Abstract

A transient, one-dimensional, model of the membrane of a proton exchange membrane fuel cell is presented. The role of the membrane is to transport protons from the anode to cathode of the fuel cell while preventing the transport of other reactants. The membrane is modeled assuming mono-phase, multi-species flow. For water transport, the principle driving forces modeled are a convective force, an osmotic force (i.e. diffusion), and an electric force. The first of these results from a pressure gradient, the second from a concentration gradient, and the third from the migration of protons from anode to cathode and their effect (drag) on the dipole water molecules. Equations are developed for the conservation of protons and water, the conservation of thermal energy, and the variation of proton potential within the membrane.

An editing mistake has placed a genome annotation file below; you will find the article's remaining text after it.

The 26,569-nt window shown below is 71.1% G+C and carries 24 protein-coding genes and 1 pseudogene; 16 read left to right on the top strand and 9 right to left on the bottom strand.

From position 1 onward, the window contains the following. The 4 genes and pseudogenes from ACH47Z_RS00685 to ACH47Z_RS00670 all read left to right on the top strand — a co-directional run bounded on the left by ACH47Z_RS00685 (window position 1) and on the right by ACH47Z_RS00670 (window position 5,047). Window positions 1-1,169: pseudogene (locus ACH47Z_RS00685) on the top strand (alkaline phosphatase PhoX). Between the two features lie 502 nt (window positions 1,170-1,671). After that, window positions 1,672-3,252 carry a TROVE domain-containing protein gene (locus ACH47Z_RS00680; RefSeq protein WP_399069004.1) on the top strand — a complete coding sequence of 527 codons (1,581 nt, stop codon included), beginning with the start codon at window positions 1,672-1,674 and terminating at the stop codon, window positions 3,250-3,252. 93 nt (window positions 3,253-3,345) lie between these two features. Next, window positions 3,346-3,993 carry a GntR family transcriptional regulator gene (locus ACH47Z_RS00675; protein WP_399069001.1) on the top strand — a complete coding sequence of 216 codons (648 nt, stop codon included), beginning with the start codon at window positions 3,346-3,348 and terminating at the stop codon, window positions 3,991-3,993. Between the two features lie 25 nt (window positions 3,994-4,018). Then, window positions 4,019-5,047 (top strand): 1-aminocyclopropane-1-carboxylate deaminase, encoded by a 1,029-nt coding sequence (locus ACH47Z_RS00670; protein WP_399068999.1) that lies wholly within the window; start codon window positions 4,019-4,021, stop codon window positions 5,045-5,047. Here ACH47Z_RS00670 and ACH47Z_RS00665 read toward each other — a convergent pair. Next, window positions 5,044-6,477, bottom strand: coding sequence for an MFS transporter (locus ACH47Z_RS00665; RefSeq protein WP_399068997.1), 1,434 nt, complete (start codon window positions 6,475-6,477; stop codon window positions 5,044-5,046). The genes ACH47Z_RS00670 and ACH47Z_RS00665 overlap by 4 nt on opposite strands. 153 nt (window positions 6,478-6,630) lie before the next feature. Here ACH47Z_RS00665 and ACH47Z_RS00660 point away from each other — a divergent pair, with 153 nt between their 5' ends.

The model is solved using a fully implicit finite difference approach. Results showing the effects of current density, pressure gradients, water and heat fluxes, and fuel cell start-up on water concentration, temperature, and proton potential across the membrane are presented.

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